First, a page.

“Flush for Flint” What Residents Can Do to Help Improve Water Quality

Posted by:

Share

May 2, 2016 (FLINT, MI)  Replacing all lead pipes in the City of Flint remains among Mayor Karen Weaver’s top priorities. However, experts say flushing pipes is still important to remove loose lead particles and to coat pipes. The Flush for Flint campaign is now underway. All residents are asked to get involved and do their part to improve the City’s water system by helping to “flush” out the pipes. Follow the steps below for 14 days in a row during the month of May. This will not cost Flint residents anything. Residents will receive a credit on their water bill.

The U.S. Environmental Protection Agency, in coordination with the State of Michigan Department of Environmental Quality and the City of Flint, is recommending Flint residents run the water in their homes and businesses to aid in the recovery of the Flint drinking water system. There will be no associated cost to residents related to this flushing program. Residents will be compensated for the cost associated with flushing in addition to receiving water credits already awarded by the state.

The recommended flushing program is intended to address particulate lead and to help distribute orthophosphate, the corrosion control chemical that builds a protective coating in pipes and protects against lead exposure. Allowing the water to run flushes loose particles of lead from service lines and from the pipes in homes. Data from EPA, MDEQ and Virginia Tech indicates these particles are a significant factor in Flint homes where water samples have shown very high lead concentrations. Note that attention to building a protective coating in pipes does not mean that there is any less urgency to remove lead service lines.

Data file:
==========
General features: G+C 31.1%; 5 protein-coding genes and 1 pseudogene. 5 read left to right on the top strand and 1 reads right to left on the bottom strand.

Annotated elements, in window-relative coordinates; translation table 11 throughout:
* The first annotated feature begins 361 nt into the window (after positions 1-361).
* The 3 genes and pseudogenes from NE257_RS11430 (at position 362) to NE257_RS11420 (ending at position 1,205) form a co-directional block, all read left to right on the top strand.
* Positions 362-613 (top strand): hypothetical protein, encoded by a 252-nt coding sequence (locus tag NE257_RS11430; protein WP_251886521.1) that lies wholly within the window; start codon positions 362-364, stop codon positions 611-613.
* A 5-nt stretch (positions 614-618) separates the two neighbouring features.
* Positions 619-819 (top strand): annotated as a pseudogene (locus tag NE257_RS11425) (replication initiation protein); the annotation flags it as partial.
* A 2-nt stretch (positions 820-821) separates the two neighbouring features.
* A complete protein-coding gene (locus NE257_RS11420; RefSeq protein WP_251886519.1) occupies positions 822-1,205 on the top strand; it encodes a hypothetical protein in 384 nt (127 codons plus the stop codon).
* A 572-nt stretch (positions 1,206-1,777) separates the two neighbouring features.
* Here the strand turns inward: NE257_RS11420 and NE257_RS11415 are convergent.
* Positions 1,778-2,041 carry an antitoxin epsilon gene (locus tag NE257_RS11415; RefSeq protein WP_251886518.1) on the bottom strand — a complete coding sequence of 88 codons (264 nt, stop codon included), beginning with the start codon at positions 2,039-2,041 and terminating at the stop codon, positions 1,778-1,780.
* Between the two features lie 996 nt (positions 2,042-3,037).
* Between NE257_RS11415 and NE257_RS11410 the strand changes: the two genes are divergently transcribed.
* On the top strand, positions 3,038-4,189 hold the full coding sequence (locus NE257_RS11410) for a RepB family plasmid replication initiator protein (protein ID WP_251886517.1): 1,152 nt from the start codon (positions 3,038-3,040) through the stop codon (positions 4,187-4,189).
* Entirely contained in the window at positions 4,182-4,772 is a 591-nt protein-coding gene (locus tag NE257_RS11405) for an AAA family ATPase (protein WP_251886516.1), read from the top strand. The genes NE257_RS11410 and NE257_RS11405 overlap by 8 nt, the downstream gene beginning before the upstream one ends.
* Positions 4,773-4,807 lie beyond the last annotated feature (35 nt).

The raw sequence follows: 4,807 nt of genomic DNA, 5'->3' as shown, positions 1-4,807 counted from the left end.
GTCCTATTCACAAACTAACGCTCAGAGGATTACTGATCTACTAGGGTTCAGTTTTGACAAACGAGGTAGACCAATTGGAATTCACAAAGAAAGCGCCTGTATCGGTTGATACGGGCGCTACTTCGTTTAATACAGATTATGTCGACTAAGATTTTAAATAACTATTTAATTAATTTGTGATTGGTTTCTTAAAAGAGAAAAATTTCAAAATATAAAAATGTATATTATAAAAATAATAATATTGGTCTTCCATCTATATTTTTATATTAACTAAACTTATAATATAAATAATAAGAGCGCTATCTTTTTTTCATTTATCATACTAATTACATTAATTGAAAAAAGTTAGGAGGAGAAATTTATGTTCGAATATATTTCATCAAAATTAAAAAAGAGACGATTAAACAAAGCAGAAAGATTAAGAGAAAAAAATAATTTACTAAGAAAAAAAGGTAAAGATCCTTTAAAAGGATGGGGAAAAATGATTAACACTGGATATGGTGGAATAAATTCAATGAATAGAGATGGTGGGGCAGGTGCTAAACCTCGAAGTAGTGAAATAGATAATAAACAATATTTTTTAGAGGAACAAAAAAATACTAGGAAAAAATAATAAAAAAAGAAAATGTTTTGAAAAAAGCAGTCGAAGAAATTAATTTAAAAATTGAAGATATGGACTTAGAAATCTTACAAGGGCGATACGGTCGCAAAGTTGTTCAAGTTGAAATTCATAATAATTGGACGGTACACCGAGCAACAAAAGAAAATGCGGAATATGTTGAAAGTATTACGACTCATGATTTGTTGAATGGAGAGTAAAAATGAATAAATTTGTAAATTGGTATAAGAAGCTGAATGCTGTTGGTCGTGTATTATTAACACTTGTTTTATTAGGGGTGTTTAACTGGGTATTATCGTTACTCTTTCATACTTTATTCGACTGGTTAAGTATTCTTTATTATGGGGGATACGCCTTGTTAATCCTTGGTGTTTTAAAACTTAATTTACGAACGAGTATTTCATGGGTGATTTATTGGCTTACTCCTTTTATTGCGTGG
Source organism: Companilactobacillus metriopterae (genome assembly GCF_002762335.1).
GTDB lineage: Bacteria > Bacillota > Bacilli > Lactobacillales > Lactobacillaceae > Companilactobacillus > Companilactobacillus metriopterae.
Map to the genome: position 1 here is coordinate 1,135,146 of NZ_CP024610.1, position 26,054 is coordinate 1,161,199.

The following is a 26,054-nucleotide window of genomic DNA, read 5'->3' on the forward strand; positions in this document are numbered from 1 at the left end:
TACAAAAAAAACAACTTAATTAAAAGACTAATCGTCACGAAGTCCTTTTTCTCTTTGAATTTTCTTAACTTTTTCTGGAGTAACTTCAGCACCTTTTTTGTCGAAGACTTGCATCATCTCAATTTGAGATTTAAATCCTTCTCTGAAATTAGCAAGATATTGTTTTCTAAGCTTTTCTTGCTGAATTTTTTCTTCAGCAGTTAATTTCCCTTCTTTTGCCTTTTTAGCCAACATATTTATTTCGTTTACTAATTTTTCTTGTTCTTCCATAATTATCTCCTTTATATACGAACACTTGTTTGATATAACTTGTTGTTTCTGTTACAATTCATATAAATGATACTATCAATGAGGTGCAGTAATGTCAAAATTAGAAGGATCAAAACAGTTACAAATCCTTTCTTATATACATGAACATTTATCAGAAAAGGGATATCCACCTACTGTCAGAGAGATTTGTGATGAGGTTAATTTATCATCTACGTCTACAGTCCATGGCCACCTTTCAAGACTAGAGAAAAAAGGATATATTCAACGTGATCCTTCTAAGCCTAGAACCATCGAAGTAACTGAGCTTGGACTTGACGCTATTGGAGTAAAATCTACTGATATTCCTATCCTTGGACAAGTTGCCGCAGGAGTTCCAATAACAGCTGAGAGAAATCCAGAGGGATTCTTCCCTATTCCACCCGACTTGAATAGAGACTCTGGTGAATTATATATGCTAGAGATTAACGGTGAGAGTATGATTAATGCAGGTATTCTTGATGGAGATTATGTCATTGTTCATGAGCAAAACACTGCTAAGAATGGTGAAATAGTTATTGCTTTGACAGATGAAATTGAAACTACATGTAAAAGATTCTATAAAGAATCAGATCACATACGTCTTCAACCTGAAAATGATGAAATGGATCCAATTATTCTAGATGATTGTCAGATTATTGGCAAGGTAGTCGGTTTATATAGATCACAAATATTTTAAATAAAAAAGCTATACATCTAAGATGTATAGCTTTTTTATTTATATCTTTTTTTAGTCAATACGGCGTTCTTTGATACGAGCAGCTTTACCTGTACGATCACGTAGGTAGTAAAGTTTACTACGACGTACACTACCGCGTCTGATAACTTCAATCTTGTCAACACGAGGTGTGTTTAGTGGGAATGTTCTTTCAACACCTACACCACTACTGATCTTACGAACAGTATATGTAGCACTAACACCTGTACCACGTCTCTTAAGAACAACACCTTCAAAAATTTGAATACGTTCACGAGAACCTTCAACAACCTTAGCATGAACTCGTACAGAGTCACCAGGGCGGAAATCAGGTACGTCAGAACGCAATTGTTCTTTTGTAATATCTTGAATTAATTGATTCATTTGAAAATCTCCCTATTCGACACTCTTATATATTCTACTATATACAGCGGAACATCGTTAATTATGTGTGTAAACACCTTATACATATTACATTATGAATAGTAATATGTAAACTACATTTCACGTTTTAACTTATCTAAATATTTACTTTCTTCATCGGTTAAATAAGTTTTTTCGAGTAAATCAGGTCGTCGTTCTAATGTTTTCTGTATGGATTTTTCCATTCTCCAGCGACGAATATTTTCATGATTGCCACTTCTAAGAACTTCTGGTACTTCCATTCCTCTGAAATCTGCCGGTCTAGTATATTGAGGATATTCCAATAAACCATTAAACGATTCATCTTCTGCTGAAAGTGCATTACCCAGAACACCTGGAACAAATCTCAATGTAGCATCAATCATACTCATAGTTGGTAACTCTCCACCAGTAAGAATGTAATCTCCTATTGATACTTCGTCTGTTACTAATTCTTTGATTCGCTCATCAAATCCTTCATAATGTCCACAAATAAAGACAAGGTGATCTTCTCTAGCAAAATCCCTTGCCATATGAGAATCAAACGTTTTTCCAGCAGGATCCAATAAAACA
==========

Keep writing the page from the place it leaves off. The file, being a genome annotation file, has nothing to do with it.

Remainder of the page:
Beginning May 1st, the following steps are recommended for residents to flush out particles and to build orthophosphate coating in pipes:

Step 1: Run cold water at the highest flow in the bathtub for 5 minutes. Do not use the showerhead because it has a lower flow rate.

Step 2: Bypass or remove your filter, then run cold water at the highest flow from the kitchen faucet for 5 minutes. Remember to turn your filter back on or reinstall it when done. EPA testing has shown filters are effective at removing even very high levels of lead.

Step 3: Do this every day for 14 days.

For more information on EPA’s role in the Flint Drinking Water Response, visit www.epa.gov/flint.

0
Kristin Moore

About the Author:

Kristin Moore is the Public Information/Communications Director for the City of Flint. She spent years working as a TV news reporter and anchor in and outside of Michigan. A Flint native, Kristin is excited to now be part of the team working to move Flint forward!
  Related Posts
  • No related posts found.